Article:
Review Detail

Young Adult Fiction 2989
Brilliantly Realistic and Engging!
Overall rating
Writing Style
Long Way Home by Katie McGarry is a riveting, engaging novel about love and war, dependence and independence, and family. Reign of Terror may sound like a violent, illegal motorcycle club, but they act and run like a family, making money to protect their people. The Riot on the other hand, they'd go as far as kidnapping two teenagers and giving them one hell of a terrifying night just to turn them against their club. Do they turn? Do they betray their family? Or do they rise up and do what's right, throwing themselves into danger to protect their family at all costs? This novel is their journey, their road to self discovery and letting go of misplaced anger and hatred. Romance, action, and a brilliant journey to discovering more about oneself is everything you'll find yourself loving.

Violet and Chevy are in love. They can't live without each other, but they can't figure out how to be together. They struggle throughout the novel to support and comfort each other without getting entangled in the passions of their hearts. Fleeting touches and heavy gazes can't take away their problems. Their romance is a tale of painful yearning and chemistry so rich you flip through the ages as if all you live for is their love.

"Returning his gaze is a lot like coming home after a long night and falling into bed." (9%)

Violet doesn't just struggle with her emotional connection to Chevy however. Ever since her dad died, she's blamed the club and everyone associated with them. She distances herself from them and attempts to survive through the pain on her own. Being kidnapped messes with her plans and that means having to rely on the Terror for protection. Violet can't figure out how she feels about that. Can she live with being seen as lesser than the men? Can she live with being second to Chevy's mind, for his loyalty, and not first? Does she want to give up her family? Does she want to give up on everything that she and her dad shared and loved just because she can't figure out what to do with herself? Violet has to learn to depend on others, because sometimes life is tough and you need your family to help get you back on track. She needs to discover herself again, and learn to trust. Her growth is slow and realistic, blossoming on the pages like a remedy, a hope for oneself. Her strength and bravery keeps us rooting for her and keeps her character upright, ready for the next hit.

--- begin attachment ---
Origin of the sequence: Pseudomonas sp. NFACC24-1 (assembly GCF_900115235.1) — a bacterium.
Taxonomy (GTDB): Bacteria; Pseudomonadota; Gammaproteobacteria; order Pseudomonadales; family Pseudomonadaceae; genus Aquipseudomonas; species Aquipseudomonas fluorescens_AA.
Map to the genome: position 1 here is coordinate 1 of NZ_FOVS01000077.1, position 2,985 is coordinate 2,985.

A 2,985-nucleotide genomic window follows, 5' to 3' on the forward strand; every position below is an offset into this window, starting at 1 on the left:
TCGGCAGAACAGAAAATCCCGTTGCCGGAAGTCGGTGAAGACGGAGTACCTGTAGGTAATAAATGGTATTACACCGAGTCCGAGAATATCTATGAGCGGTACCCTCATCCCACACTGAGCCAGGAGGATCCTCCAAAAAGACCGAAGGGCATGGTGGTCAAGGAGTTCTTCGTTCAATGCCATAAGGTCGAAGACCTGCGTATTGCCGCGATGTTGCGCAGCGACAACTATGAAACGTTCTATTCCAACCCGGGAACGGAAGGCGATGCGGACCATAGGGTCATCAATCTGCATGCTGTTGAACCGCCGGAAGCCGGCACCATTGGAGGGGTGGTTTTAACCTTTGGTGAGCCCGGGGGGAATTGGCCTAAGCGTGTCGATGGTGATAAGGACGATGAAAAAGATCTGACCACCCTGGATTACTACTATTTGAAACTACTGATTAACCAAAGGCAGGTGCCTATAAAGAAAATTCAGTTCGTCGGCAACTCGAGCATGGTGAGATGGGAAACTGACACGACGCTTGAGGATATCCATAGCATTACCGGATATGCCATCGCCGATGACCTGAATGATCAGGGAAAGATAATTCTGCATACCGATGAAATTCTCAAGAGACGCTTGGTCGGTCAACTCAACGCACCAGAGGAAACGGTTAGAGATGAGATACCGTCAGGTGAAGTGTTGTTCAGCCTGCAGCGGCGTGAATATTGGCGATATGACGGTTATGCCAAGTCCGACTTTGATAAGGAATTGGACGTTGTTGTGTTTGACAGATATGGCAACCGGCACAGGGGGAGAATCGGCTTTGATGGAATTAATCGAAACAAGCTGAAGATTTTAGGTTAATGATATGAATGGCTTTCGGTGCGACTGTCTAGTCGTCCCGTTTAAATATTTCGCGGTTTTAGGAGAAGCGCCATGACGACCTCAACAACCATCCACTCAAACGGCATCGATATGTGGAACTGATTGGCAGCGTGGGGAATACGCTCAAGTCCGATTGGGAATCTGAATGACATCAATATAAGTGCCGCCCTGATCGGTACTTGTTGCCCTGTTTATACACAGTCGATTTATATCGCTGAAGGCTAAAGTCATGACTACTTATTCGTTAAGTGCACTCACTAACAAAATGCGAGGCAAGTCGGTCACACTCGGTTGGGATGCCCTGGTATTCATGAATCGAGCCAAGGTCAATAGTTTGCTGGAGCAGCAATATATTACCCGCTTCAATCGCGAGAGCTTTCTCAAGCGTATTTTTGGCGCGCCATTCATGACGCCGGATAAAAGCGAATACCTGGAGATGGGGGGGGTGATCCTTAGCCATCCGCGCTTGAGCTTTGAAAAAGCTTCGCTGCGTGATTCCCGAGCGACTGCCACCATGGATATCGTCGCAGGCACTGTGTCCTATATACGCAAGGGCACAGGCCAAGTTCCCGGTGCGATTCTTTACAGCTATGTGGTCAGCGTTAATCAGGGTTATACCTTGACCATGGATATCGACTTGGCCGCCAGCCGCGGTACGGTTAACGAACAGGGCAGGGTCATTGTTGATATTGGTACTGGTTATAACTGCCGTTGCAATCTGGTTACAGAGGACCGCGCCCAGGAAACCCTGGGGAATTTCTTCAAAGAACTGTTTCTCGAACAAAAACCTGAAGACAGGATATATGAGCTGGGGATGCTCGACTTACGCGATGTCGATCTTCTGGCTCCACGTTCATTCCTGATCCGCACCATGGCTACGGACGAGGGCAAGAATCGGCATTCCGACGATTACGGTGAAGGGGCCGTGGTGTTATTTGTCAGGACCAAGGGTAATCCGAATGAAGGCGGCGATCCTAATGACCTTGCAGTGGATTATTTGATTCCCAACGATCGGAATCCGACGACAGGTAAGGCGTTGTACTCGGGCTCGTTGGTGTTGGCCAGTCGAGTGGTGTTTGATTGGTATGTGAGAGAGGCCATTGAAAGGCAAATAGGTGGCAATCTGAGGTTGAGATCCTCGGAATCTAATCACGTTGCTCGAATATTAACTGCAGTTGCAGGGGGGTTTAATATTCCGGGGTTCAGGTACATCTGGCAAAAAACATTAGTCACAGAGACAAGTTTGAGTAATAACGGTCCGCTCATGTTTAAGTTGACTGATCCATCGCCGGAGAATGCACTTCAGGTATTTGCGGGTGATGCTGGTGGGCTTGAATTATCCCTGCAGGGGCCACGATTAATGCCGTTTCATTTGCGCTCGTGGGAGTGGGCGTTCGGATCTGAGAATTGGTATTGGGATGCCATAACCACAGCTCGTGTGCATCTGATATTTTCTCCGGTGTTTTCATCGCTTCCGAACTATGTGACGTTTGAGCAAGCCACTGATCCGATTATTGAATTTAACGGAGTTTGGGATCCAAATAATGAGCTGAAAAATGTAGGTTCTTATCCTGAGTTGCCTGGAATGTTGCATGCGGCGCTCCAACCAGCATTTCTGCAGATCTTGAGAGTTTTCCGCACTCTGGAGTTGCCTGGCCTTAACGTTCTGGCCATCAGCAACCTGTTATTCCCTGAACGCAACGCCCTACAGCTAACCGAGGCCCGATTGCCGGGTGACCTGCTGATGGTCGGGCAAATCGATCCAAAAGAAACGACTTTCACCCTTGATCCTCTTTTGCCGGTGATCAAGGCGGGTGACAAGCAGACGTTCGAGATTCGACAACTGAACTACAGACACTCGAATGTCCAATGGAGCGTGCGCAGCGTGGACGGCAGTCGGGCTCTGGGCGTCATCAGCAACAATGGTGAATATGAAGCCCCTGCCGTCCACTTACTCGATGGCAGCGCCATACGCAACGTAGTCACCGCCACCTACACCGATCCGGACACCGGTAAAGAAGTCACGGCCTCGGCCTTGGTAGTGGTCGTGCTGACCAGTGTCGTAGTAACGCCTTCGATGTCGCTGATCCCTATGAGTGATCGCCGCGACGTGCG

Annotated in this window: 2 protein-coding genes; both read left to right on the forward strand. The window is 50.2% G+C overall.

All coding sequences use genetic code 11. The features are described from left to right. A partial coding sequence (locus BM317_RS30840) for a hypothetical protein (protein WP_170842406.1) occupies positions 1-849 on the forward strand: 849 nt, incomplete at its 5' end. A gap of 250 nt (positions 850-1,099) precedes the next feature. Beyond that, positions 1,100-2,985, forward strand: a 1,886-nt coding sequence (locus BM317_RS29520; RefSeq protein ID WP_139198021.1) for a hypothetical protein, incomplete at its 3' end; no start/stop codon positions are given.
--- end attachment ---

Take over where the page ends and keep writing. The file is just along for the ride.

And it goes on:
"Someday, I hope to trust me again. Trust my emotions. Trust my instincts. Trust that I'm going to be able to live with the fallout of the choices facing me." (58%)

Chevy can't stand being without her, but he respects her too much to demand another go at their relationship. He leaves it up to her. His issue? He is stuck in the middle. Being kidnapped doesn't change that. In fact, with the few things he learned of his father in that time, it sets him down a whole other path of being pulled in two directions and choosing to stay neatly in the middle so nobody gets hurt. Problem with that is someone always gets hurt. This is his journey to discovering more about himself and his father and his family. Sure, the synopsis claims Violet is the one who discoverers all that about her dad, but they got it wrong. Yes, she does learn some information, but no where near as much as you would expect. Chevy on the other hand, has his world shattered and rebuilt based on all he learns about his father.

The plot relies heavily on character development I found. They get kidnapped, romance, struggle with being okay and with the new information they learned and what they should do with it, romance, start asking around, romance, police, romance, ask more, romance, got a plan, romance, ride plan out, romance, family, romance. With every struggle, every growth and step back, the plot took a turn. The relationship between Chevy and Violet was the main focus however, and though I enjoyed it, I would have liked to have more on Chevy's father earlier on.

Overall, Long Way Home is a rich, thought-provoking novel that will keep you wanting more. This is definitely a book I recommend!
Good Points
Great writing, realistic characters
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